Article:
Research
Print page Print page
Switch language
The Capital Region of Denmark - a part of Copenhagen University Hospital
Published

Risk of fetal loss associated with invasive testing following combined first-trimester screening for Down syndrome: a national cohort of 147 987 singleton pregnancies

Research output: Contribution to journalJournal articleResearchpeer-review

DOI

  1. Fetal Costello syndrome: description of phenotype of HRAS exon 1 mutations

    Research output: Contribution to journalJournal articleResearchpeer-review

  2. Neurodevelopmental disorder in children believed to have isolated mild ventriculomegaly prenatally

    Research output: Contribution to journalJournal articleResearchpeer-review

  1. Multivitamin intake does not affect the risk of preterm and very preterm birth

    Research output: Contribution to journalJournal articleResearchpeer-review

  2. Menstrual Pattern, Reproductive Hormones and Transabdominal 3D Ultrasound in 317 Adolescent Girls

    Research output: Contribution to journalJournal articleResearchpeer-review

  3. Fetal fraction of cell-free DNA in pregnancies after fresh or frozen embryo transfer following assisted reproductive technologies

    Research output: Contribution to journalJournal articleResearchpeer-review

  4. Current use of noninvasive prenatal testing in Europe, Australia and the USA: A graphical presentation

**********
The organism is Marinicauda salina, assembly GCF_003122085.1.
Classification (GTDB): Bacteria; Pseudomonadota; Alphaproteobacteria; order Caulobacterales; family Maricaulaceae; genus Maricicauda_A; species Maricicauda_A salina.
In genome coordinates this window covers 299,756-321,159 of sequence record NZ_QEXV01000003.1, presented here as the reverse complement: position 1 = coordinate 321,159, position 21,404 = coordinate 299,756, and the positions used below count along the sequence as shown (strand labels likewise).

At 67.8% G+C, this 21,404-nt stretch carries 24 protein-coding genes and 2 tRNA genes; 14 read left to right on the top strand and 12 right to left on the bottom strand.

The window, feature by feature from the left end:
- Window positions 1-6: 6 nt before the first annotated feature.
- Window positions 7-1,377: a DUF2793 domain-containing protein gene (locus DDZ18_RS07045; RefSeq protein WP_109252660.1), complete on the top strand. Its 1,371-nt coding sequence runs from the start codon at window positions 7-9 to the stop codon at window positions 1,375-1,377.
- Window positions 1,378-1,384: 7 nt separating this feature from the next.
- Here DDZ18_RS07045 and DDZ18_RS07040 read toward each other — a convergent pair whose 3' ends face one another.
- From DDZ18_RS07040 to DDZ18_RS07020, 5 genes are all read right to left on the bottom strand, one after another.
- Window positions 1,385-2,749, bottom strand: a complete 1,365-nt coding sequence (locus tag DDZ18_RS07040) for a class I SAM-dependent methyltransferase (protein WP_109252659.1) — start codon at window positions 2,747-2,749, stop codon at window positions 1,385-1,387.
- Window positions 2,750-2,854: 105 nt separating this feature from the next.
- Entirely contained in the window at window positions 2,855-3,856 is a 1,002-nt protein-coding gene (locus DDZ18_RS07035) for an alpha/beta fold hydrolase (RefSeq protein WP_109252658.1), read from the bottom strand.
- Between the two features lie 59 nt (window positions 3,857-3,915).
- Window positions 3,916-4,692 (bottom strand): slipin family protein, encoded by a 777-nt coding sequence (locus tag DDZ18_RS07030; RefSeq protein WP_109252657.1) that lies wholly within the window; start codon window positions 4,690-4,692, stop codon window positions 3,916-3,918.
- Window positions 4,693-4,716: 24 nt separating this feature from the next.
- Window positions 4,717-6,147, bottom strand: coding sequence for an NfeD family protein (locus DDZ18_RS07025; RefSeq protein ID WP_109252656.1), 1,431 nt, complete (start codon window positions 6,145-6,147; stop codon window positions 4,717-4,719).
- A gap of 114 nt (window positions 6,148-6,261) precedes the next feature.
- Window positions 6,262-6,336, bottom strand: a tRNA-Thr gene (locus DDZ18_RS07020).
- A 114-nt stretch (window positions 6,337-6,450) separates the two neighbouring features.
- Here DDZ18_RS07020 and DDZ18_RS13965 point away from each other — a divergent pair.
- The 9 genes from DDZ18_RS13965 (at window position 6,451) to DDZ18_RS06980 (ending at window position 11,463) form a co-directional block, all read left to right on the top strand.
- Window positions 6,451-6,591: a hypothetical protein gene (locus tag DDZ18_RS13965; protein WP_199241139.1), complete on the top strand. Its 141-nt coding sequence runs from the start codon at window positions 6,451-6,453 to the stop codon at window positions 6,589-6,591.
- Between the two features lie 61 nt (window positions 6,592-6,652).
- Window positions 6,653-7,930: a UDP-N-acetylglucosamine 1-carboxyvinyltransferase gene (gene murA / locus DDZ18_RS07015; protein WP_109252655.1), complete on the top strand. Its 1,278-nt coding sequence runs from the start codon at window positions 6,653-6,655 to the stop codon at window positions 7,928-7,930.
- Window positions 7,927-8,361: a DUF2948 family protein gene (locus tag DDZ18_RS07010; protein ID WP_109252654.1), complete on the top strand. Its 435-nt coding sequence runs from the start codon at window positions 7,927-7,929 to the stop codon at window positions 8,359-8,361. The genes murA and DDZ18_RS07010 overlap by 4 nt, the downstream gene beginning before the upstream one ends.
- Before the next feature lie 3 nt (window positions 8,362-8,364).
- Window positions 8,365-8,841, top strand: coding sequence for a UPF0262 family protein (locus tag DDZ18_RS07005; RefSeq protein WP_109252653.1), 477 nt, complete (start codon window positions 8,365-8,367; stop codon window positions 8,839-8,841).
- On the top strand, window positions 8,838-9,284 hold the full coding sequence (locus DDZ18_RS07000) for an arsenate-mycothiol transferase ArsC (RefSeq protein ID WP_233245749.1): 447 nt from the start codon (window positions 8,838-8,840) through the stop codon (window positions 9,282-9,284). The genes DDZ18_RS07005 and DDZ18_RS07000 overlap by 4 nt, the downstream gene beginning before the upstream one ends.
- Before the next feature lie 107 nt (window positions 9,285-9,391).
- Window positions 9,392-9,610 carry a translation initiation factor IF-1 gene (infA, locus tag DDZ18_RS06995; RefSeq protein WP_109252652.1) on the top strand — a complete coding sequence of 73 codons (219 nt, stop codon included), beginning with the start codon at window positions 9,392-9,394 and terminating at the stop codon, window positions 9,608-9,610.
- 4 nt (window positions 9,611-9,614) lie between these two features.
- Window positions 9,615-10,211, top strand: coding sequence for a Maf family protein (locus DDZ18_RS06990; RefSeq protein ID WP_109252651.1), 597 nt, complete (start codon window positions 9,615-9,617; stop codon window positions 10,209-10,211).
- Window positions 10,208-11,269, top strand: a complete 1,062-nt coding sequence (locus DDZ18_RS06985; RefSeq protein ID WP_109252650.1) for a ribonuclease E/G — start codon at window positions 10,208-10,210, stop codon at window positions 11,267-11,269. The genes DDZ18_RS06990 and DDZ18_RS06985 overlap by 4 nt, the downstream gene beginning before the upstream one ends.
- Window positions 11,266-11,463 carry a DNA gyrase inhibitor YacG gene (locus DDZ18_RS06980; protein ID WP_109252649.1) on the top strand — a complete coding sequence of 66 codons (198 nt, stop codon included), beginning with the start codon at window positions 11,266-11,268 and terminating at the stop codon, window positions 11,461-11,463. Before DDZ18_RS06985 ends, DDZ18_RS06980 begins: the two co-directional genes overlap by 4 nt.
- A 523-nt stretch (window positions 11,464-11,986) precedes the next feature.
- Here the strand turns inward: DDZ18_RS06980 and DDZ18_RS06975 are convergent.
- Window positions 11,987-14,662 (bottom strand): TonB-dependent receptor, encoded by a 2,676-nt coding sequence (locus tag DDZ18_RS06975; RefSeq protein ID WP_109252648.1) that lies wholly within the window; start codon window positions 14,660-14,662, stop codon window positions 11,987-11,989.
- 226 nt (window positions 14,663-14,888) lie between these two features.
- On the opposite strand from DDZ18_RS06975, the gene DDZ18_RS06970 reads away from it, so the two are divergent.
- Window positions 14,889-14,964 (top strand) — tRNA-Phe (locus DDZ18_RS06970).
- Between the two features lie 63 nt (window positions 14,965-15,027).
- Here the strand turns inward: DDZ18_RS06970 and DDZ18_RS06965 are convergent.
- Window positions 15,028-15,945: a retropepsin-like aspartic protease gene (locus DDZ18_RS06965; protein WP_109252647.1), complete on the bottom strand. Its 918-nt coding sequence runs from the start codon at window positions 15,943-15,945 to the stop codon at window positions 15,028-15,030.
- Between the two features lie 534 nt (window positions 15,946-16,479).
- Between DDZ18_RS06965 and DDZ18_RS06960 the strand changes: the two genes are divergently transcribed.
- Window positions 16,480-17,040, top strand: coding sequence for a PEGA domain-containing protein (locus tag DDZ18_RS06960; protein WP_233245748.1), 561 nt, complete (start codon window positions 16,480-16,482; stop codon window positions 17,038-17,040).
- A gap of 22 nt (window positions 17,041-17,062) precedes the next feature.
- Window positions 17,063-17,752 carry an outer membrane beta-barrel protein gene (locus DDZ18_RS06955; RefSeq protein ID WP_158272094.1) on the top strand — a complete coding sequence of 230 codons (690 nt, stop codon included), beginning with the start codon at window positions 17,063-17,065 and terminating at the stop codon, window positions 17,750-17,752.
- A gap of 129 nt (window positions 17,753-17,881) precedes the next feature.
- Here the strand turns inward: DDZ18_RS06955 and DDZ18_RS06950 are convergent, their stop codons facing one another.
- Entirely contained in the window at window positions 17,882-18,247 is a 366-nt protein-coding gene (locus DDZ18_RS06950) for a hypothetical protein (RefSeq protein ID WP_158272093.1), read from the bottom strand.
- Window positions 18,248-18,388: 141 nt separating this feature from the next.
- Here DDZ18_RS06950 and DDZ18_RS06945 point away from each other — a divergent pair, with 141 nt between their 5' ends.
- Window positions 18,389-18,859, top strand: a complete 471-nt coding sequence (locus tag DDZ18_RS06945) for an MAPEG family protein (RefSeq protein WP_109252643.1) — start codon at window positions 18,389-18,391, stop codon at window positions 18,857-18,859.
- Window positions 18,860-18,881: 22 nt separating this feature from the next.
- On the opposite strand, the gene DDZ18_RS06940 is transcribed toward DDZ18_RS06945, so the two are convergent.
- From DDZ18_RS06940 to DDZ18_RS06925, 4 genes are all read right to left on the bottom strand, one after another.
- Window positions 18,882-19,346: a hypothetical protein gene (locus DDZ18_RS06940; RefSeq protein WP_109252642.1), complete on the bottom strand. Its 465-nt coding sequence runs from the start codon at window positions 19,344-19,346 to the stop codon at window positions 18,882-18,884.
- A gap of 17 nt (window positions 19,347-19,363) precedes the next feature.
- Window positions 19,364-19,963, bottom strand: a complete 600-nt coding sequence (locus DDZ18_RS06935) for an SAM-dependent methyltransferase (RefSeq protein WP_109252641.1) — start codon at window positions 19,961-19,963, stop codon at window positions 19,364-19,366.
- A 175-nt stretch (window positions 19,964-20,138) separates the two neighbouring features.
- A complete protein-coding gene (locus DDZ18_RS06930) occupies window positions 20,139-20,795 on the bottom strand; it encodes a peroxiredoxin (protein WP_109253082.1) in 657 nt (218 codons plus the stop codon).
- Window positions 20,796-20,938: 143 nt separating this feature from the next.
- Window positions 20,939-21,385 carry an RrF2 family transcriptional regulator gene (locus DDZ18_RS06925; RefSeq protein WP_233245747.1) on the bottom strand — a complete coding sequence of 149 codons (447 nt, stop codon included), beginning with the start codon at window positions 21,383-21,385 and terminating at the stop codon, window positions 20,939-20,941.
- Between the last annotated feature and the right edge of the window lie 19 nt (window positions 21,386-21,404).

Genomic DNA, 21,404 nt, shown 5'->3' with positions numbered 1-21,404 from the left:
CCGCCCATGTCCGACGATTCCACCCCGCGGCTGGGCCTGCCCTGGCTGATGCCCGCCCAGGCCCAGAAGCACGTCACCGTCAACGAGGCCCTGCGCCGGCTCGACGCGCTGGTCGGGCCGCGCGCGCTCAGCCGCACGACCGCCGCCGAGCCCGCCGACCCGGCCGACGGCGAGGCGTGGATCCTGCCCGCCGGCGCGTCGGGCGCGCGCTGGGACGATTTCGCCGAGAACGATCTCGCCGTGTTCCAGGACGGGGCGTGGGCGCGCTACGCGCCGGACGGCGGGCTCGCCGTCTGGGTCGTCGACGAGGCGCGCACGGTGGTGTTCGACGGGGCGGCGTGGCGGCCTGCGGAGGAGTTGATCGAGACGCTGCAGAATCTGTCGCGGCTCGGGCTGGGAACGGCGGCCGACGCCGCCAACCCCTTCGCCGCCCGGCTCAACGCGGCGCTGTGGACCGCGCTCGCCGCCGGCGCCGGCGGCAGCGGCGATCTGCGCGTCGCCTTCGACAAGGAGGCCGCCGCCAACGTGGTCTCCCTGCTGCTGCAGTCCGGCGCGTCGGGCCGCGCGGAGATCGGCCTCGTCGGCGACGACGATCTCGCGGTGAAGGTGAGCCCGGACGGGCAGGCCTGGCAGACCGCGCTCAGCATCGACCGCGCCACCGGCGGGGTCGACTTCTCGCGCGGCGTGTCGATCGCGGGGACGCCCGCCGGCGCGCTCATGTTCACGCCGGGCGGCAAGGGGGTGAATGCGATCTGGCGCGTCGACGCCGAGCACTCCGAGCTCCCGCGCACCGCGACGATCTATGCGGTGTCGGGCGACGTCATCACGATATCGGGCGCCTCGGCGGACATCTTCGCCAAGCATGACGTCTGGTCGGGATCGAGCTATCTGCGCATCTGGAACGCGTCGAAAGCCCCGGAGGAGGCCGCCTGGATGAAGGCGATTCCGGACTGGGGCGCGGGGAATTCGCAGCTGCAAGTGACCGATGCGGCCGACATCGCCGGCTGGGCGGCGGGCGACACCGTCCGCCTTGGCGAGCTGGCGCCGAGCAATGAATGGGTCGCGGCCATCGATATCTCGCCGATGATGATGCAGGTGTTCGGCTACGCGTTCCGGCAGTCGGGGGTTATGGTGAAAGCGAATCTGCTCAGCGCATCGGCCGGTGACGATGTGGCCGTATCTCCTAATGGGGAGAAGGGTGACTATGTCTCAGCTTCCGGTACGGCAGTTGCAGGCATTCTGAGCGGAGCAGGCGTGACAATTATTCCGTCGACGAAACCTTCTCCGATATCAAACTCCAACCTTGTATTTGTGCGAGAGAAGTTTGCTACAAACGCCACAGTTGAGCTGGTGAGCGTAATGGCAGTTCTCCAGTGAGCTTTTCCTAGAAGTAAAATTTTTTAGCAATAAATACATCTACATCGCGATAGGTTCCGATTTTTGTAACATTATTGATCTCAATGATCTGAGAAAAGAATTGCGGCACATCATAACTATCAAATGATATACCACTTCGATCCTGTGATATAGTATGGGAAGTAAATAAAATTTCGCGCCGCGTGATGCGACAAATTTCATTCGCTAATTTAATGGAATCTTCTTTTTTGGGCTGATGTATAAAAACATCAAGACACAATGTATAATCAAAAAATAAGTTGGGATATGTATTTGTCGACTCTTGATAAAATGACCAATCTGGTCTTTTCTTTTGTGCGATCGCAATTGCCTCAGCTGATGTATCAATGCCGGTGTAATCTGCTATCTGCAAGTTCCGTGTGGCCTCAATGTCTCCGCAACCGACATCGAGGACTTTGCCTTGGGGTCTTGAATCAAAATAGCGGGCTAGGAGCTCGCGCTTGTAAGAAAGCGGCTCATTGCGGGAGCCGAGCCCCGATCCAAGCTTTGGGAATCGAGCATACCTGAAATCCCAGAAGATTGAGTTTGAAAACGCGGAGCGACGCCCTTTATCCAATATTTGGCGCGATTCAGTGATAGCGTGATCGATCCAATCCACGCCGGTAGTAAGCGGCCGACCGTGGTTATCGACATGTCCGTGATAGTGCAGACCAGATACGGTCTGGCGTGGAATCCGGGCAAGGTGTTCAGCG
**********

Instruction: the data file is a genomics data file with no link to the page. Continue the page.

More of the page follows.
Research output: Contribution to journalJournal articleResearchpeer-review

View graph of relations

OBJECTIVE: To assess prospectively the risk of fetal loss associated with chorionic villus sampling (CVS) and amniocentesis (AC) following combined first-trimester screening (cFTS) for Down syndrome.

METHODS: This was a nationwide population-based study (Danish Fetal Medicine Database, 2008-2010) including 147 987 women with singleton pregnancy who underwent cFTS. Propensity score stratification was used to assess the risk of fetal loss with and without invasive testing. Analyses were performed between 3 and 21 days after cFTS for CVS and between 28 and 42 days after cFTS for AC. Results are reported as average risk differences with 95% CIs.

RESULTS: The risks of miscarriage and stillbirth were not higher in women exposed to CVS or AC compared with unexposed women, independent of the analysis time-point. The average effect of CVS on risk of miscarriage was -0.08% (95% CI, -0.64; 0.47) at 3 days and -0.21% (95% CI, -0.58; 0.15) at 21 days after cFTS, while the effect on risk of stillbirth was -0.18% (95% CI, -0.50; 0.13) at 3 days and -0.27% (95% CI, -0.58; 0.04) at 21 days after cFTS. Regarding the effect of AC on risk of miscarriage, the analysis at 28 days after cFTS showed an average effect of 0.56% (95% CI, -0.21; 1.33), while the effect on risk of stillbirth was 0.09% (95% CI, -0.39; 0.58) at 42 days after cFTS.

CONCLUSION: Neither CVS nor AC was associated with increased risk of miscarriage or stillbirth. These findings indicate that the procedure-related risk of CVS and AC is very low. Copyright © 2015 ISUOG. Published by John Wiley & Sons Ltd.

Original languageEnglish
JournalUltrasound in obstetrics & gynecology : the official journal of the International Society of Ultrasound in Obstetrics and Gynecology
Volume47
Issue number1
Pages (from-to)38-44
Number of pages7
ISSN0960-7692
DOIs
Publication statusPublished - Jan 2016

ID: 45971406